Force Majeure clause in contracts
The global COVID-19 outbreak has disrupted all industries and has impacted economies across the world, particularly to maintain operations and fulfill existing contractual obligations in all sectors such as automobile, real estate, hospitality, aviation etc.
On the issue of contracts, this outbreak has brought many new aspects to us, one of which is the "Force Majeure" clause that impacts formal contracts.
What is Force majeure?
Force Majeure means extraordinary events or circumstances beyond human control such as events described as an Act of God (like natural calamities) or events like war, riots, strikes, crimes (but not including negligence, wrong-doing, or predictable rain) or any other events specifically excluded in the clause.
However, the concept of force majeure may be considered differently under civil law and common law because in most of the common law countries like India, the concept of force majeure is not codified (not specifically mentioned in a act) and is introduced by way of contract (via agreements between the parties).Hence, it is important to first identify which law is applicable to a commercial understanding between the parties. The purpose behind inserting such clause is to save the performing party from the consequences of anything over which the party has no control.
An expressly mentioned force majeure clause is only one of the several ways by which a party can escape its obligations under a contract on grounds of impossibility of performance.
Is pandemic being termed as a Force majeure event in India?
On February 19, 2020, the Indian Government issued official Memorandum stating that COVID-19 pandemic shall be considered as natural calamity and force majeure clause may be invoked wherever necessary.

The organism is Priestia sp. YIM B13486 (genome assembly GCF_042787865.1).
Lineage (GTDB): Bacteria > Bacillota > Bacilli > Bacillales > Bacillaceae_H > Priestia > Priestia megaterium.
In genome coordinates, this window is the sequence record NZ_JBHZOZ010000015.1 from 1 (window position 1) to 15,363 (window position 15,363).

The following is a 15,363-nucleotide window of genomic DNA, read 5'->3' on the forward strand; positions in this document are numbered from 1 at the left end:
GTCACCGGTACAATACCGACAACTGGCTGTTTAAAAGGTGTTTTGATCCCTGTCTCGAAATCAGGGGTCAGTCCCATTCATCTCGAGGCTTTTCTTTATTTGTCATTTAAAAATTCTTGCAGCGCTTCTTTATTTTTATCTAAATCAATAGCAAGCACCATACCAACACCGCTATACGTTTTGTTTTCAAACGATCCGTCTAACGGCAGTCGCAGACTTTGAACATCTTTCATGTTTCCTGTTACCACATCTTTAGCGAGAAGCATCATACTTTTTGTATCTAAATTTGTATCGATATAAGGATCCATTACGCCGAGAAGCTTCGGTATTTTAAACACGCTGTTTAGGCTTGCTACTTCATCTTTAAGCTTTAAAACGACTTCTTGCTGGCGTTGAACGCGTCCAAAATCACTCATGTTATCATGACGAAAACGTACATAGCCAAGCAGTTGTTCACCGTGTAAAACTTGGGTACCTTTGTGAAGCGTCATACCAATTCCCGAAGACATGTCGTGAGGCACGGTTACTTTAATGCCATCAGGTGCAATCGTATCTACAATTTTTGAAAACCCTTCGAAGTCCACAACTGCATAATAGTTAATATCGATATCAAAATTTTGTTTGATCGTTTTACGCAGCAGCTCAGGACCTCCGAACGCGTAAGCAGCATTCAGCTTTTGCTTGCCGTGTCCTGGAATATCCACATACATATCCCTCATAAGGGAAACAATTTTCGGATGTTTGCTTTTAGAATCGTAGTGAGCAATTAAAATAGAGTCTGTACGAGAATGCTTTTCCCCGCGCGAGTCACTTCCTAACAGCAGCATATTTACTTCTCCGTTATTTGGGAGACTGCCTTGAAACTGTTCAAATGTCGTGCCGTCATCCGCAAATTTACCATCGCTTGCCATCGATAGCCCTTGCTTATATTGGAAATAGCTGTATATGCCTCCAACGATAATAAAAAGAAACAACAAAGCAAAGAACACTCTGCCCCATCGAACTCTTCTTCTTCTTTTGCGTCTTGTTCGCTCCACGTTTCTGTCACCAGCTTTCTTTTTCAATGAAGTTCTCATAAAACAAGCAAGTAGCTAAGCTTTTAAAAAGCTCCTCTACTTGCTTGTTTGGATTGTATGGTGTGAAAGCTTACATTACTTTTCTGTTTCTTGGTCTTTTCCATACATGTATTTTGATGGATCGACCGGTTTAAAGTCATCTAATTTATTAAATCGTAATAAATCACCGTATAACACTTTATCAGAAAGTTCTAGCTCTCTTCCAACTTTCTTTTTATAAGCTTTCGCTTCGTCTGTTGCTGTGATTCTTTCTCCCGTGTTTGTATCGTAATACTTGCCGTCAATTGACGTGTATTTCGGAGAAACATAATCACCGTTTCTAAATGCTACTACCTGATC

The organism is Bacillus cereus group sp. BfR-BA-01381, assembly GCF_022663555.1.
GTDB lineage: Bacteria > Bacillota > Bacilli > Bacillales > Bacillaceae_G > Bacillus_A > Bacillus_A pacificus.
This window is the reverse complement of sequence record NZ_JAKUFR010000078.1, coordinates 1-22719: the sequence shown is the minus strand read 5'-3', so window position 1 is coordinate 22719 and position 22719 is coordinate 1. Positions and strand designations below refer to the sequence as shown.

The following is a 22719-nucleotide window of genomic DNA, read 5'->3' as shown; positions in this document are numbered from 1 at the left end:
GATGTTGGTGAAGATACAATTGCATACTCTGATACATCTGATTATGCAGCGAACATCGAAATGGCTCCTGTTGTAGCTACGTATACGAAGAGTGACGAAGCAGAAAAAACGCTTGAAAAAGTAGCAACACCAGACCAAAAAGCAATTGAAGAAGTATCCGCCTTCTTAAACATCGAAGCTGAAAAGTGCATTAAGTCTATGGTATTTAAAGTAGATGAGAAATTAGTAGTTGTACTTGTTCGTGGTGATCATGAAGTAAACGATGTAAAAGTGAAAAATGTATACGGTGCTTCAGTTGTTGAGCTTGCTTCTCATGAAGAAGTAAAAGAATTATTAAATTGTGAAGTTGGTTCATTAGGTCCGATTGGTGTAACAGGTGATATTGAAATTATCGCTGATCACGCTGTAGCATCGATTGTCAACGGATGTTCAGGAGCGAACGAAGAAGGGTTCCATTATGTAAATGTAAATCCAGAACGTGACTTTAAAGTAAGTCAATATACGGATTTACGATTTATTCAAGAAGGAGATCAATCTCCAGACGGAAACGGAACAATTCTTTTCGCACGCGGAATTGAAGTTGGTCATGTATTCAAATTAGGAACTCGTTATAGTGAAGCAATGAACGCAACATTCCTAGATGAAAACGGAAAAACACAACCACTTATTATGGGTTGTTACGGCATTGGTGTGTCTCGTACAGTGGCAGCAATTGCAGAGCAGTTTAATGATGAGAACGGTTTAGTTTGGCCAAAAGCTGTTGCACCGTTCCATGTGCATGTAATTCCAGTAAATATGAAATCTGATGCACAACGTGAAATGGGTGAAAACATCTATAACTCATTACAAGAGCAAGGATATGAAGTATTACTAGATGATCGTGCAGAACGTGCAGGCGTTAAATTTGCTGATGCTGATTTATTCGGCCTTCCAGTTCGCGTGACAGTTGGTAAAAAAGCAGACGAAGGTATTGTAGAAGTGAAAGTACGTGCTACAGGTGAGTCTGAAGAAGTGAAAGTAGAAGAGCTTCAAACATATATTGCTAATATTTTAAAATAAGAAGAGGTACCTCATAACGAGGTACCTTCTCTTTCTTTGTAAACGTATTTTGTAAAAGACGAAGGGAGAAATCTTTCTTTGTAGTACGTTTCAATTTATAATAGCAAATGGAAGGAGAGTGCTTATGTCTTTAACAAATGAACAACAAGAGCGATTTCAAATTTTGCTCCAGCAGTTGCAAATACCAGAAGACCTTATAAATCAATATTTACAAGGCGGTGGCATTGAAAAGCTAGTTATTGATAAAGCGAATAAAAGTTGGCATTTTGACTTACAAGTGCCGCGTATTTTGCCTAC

The Supreme Court in it's recent decision in Energy watchdog v. Central Electricity Regulatory Authority (2017), has expressed certain views on contractual impossibility in India. The case was concerned with the interpretation and application of the force majeure clauses in certain PPAs (Power Purchase Agreements). Under these PPAs, Adani power had agreed to supply power to state utilities in Gujarat and Haryana. Subsequent to the conclusion of contracts, there was an increase in the prices of coal exports, because of which, Adani sought relief on grounds of force majeure and also on grounds of Frustration under section 56 of the Indian Contract Act, 1872.
It was held by the apex court that, according to common law, a contract would be frustrated only if the fudamental basis of the contract was affected by the change in circumstances. The court found that the fundamental basis of the PPAs remained unaltered by the change in the price of the coal exports. Therefore, the Court observed that economic hardship cannot be considered as a force majeure event.
It is important to note that the failure to perform an obligation primarily due to lockdown implemented by the Government, the respective force majeure clause should also contain the term "lockdown" in order to be invoked.
However, many contracts may not contain the force majeure clause expressly to define the procedures to be conducted to claim benefits due to COVID-19 outbreak.
Whether a party can be excused from a contract on account of COVID-19 being declared a pandemic, is a fact-specific determination that will depend on the nature of party's obligations and the specific terms of contract.
If the contract does not include a force majeure clause, the affected party could claim relief under the "Doctrine of Frustration" under section 56 of the Indian Contract Act, 1872 (i.e, agreement to do an impossible act is void), except in cases of lease.
In cases where the courts dismiss such claims of force majeure or doctrine of frustration, the courts may order specific performance of the contract or award damages if losses have incurred due to non-performance of delay of the contractual obligations.